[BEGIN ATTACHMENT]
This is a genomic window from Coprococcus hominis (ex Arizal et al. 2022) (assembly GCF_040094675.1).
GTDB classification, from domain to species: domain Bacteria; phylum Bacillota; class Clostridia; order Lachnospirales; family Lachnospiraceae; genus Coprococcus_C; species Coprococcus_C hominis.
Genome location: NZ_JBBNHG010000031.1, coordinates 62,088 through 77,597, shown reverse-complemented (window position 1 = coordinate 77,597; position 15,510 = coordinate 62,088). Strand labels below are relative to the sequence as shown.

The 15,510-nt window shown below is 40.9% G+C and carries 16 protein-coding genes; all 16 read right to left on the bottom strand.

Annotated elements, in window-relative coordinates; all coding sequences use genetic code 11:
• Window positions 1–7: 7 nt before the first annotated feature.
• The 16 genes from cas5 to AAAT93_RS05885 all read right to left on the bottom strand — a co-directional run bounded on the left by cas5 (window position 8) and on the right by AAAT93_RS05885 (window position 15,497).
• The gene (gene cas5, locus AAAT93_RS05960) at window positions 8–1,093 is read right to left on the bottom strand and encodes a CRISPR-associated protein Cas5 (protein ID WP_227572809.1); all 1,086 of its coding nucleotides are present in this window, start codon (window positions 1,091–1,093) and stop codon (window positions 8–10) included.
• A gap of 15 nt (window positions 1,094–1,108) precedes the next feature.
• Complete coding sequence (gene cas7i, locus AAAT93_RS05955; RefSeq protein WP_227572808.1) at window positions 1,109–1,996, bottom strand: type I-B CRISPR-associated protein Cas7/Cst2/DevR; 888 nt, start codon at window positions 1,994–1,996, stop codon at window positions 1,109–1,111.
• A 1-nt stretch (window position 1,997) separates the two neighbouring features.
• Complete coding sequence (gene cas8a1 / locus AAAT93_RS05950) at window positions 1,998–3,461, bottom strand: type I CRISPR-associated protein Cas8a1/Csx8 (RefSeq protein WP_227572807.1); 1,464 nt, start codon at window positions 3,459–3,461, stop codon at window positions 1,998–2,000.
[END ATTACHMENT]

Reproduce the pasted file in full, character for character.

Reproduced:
This is a genomic window from Coprococcus hominis (ex Arizal et al. 2022) (assembly GCF_040094675.1).
GTDB classification, from domain to species: domain Bacteria; phylum Bacillota; class Clostridia; order Lachnospirales; family Lachnospiraceae; genus Coprococcus_C; species Coprococcus_C hominis.
Genome location: NZ_JBBNHG010000031.1, coordinates 62,088 through 77,597, shown reverse-complemented (window position 1 = coordinate 77,597; position 15,510 = coordinate 62,088). Strand labels below are relative to the sequence as shown.

The 15,510-nt window shown below is 40.9% G+C and carries 16 protein-coding genes; all 16 read right to left on the bottom strand.

Annotated elements, in window-relative coordinates; all coding sequences use genetic code 11:
• Window positions 1–7: 7 nt before the first annotated feature.
• The 16 genes from cas5 to AAAT93_RS05885 all read right to left on the bottom strand — a co-directional run bounded on the left by cas5 (window position 8) and on the right by AAAT93_RS05885 (window position 15,497).
• The gene (gene cas5, locus AAAT93_RS05960) at window positions 8–1,093 is read right to left on the bottom strand and encodes a CRISPR-associated protein Cas5 (protein ID WP_227572809.1); all 1,086 of its coding nucleotides are present in this window, start codon (window positions 1,091–1,093) and stop codon (window positions 8–10) included.
• A gap of 15 nt (window positions 1,094–1,108) precedes the next feature.
• Complete coding sequence (gene cas7i, locus AAAT93_RS05955; RefSeq protein WP_227572808.1) at window positions 1,109–1,996, bottom strand: type I-B CRISPR-associated protein Cas7/Cst2/DevR; 888 nt, start codon at window positions 1,994–1,996, stop codon at window positions 1,109–1,111.
• A 1-nt stretch (window position 1,997) separates the two neighbouring features.
• Complete coding sequence (gene cas8a1 / locus AAAT93_RS05950) at window positions 1,998–3,461, bottom strand: type I CRISPR-associated protein Cas8a1/Csx8 (RefSeq protein WP_227572807.1); 1,464 nt, start codon at window positions 3,459–3,461, stop codon at window positions 1,998–2,000.